Here's a tip to the manufacturer: use a little heavier wire. Even if the drum and cymbal worked right out of the box (it didn't) you KNOW kids pounding on those drums & cymbals is going to make those tiny wires break. I wish I would have read the reviews before I bought...

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  17. To repair a broken audio plug on my cymbals, I picked up a six foot, two-conductor (mono) audio cable from Radio Shack(part #42-2420), about $4 US. That gives me 18 inches for each plug if I cut the cable in halfTo repair a broken audio plug on my cymbals, I picked up a six foot, two-conductor (mono) audio cable from Radio Shack(part #42-2420), about $4 US.

    <--- Can i somehow do this with stereo cable? I cant seem to find a mono one anywhere. I live in Norway.

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  18. Hi Sherm,

    The multimeter is indeed a good tip. I don't have one handy, since I don't do this kind of thing very often.

    Good luck trying to convince the manufacturer to upgrade their quality... I think the whole kit was designed with "just enough" as the specification. The wires are really small, the soldering is generally pretty shoddy, they put sealant everywhere but it doesn't help, etc...

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  19. Just a follow up here. I repaired the cymbal by changing the wires and using a new audio jack and it worked perfectly!! Thanks for the great help!

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  20. Hi Locutus,

    Glad to hear it! Nice job, and keep on rocking out in Greece!

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  21. To those who posted about a broken jack (mindi, ripgurllulu, connorjj28): All you need is mono audio cable, a mono audio plug, and a mono audio jack. With those three items, you'll be able to fix any damage done to the jack, the cable, etc. It should be really easy to do, but I'll post detailed instructions if anyone else asks.

    Sorry I didn't reply sooner... I only catch up on these comments every little while.

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  22. Hi, thanks for the help first of all and a question. Are those little white connectors that plug into the main board standard connectors (and if so do you know the specifications) or are they specially issued for the GH drum set?

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  23. Hi Juan,

    They are standard connectors, but I don't know what they're called. They're 2-pin connectors, about 5mm across, with a notch on one side to prevent them from being plugged in backwards.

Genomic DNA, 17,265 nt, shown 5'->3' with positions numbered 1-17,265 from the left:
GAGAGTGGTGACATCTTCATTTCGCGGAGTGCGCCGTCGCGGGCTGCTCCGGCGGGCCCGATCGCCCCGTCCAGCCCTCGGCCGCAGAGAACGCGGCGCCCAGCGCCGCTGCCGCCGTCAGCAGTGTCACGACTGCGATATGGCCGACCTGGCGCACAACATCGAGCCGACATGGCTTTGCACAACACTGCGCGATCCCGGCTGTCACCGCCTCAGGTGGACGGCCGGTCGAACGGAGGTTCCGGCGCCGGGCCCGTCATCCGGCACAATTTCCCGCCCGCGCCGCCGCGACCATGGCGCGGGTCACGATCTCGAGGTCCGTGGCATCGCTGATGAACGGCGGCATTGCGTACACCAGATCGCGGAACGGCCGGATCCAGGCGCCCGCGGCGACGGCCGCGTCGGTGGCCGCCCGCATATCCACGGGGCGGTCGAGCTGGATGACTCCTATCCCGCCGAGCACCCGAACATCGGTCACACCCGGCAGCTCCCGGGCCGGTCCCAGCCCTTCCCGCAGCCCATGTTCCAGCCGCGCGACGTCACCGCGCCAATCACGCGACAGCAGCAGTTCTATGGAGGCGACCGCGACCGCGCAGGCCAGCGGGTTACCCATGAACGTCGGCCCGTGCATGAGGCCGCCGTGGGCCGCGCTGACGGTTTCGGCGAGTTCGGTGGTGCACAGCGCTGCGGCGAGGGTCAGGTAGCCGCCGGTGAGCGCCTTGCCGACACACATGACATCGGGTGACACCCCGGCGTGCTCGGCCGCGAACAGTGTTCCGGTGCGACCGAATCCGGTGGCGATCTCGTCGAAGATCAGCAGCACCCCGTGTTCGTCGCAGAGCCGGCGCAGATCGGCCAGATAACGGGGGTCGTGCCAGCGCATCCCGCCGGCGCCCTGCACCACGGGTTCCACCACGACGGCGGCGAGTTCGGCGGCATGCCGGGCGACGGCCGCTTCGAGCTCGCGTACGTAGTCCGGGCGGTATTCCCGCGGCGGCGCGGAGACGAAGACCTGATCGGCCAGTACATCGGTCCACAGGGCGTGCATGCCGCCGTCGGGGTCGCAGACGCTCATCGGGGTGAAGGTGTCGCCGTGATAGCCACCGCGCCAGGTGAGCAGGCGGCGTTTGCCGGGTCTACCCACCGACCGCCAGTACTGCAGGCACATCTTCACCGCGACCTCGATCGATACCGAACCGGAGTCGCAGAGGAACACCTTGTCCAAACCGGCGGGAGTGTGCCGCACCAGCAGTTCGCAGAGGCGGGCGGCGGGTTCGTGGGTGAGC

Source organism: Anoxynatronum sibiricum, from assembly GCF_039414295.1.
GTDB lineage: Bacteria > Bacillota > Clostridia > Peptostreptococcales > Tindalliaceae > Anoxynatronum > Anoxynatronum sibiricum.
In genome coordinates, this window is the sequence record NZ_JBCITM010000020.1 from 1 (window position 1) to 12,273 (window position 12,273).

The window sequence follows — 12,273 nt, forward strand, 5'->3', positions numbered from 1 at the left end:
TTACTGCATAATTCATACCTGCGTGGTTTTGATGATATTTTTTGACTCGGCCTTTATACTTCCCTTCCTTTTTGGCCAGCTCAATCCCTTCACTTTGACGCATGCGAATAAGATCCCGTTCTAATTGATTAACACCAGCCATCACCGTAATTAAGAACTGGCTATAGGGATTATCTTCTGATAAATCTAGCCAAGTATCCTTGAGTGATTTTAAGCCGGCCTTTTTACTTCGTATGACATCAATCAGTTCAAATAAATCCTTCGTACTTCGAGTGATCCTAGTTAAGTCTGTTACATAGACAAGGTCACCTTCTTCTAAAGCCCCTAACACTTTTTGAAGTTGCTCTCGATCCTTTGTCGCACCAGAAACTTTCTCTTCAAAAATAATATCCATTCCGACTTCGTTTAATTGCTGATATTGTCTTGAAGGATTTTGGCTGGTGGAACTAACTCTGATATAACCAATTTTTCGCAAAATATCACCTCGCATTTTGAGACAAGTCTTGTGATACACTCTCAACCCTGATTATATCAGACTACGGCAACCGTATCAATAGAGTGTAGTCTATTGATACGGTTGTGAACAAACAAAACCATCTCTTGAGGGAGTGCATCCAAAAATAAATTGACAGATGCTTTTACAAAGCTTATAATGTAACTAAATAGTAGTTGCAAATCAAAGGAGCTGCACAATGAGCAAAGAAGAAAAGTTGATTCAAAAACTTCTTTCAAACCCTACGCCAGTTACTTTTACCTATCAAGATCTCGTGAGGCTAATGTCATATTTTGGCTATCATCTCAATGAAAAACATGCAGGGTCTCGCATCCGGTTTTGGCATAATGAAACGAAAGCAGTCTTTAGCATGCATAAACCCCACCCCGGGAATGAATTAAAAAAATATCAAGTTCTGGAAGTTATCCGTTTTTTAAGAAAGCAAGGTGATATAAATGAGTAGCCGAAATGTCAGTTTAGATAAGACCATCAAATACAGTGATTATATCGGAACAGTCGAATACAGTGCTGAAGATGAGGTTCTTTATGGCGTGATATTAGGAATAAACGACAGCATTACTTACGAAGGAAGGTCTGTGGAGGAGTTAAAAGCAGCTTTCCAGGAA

It's likely that anyone with a background in electronics can tell you what they're called by looking at the board.

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  24. Hey, had to say great site and great tips. I have been wanting to get a soldering iron for a while and now that my cymbal is broke I can go get one and not have my wife yell at me. They really should invest just a little bit more money in these things considering what I paid for it. Thanks again.

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  25. Im askin so how do I repair the ripped out wires of the jack.

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  26. Thanx, my cymbals broke last week and I haven't been able to play since then. I was planning to sell my generic viagra box and buy new ones, but now I changed my mind.

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  27. Hi, just like to state up front that I am not mechanically inclined. With that said the right tower on my 360 drum set is not working. I thought perhaps it was the "orange" cymbol, but alas it wasn't. It must be the "tower" for the lack of a better term. How do I fix that? When playing that "tower" doesn't register anything at all.. Help please!

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  28. Hi cbrunettelittle,

    Sorry for the late reply; I don't check this blog all that often anymore.

    If your right cymbal is not responding regardless of what you plug into it, the wire inside the 'tower' or cymbal arm is probably broken.

    The only fix for this is to replace the wire. You'll have to open up your drumset, find the wire for the orange cymbal (it connects to a small board inside the drumset), cut it somewhere before the broken point, and solder a new length of wire to it.

    I've done this a number of times, but I didn't bother documenting the process. I don't have a camera available right now, but I am working on fixing a neighbor's broken drumset, so I may end up doing that.

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  31. Thank you very much! just saved my day!